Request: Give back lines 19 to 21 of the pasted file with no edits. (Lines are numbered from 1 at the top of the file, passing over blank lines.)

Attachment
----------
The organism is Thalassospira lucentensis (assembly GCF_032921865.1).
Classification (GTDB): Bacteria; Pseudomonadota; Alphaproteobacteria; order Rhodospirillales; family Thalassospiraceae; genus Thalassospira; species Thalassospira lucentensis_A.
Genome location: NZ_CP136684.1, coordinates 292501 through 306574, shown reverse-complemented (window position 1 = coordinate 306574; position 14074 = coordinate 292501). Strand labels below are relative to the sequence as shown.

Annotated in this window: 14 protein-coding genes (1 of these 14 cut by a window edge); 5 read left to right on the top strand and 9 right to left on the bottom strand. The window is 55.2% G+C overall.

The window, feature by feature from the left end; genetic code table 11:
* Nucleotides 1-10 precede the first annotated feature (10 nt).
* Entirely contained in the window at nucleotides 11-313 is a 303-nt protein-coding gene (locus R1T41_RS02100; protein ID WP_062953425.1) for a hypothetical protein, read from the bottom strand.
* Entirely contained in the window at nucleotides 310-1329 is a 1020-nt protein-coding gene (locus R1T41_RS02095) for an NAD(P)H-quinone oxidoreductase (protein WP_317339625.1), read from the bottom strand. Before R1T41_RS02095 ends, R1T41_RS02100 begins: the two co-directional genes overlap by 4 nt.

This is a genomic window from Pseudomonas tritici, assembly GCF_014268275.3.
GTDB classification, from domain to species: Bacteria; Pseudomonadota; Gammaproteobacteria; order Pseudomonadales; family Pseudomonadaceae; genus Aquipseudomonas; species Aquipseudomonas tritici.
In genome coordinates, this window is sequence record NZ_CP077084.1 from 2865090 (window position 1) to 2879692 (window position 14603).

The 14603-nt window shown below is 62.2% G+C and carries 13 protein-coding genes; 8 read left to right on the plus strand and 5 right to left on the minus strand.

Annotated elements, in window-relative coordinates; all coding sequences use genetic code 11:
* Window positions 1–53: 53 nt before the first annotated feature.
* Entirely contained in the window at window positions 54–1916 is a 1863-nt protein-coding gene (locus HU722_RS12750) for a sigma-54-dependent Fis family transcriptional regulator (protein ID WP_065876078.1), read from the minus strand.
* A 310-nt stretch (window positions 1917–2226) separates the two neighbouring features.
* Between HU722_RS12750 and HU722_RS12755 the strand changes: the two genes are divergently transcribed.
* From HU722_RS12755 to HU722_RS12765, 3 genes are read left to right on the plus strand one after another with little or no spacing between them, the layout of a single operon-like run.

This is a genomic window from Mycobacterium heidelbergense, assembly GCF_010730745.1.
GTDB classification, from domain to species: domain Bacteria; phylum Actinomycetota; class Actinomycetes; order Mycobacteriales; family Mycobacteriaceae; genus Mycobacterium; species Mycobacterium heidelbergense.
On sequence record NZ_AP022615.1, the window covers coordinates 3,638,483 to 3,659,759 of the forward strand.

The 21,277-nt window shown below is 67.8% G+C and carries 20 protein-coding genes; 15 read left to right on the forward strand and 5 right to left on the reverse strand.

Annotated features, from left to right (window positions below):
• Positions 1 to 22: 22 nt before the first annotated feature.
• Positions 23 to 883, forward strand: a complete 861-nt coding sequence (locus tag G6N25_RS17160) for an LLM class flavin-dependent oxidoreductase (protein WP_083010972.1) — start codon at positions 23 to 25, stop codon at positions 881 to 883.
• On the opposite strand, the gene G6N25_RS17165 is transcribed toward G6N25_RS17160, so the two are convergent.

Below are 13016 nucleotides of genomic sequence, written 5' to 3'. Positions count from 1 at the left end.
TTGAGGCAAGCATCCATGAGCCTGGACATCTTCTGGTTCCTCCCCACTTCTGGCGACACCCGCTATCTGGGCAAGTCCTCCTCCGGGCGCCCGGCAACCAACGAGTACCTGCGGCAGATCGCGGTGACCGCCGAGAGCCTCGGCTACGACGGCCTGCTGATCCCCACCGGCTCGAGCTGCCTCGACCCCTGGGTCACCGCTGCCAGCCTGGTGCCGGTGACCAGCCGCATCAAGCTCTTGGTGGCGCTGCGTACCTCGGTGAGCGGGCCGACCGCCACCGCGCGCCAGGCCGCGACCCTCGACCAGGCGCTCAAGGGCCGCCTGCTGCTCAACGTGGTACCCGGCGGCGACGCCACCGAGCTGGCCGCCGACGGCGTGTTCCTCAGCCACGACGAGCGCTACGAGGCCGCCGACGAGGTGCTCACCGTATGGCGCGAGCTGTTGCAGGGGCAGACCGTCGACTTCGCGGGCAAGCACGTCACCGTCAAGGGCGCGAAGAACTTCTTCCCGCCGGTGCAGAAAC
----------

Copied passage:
This is a genomic window from Mycobacterium heidelbergense, assembly GCF_010730745.1.
GTDB classification, from domain to species: domain Bacteria; phylum Actinomycetota; class Actinomycetes; order Mycobacteriales; family Mycobacteriaceae; genus Mycobacterium; species Mycobacterium heidelbergense.
On sequence record NZ_AP022615.1, the window covers coordinates 3,638,483 to 3,659,759 of the forward strand.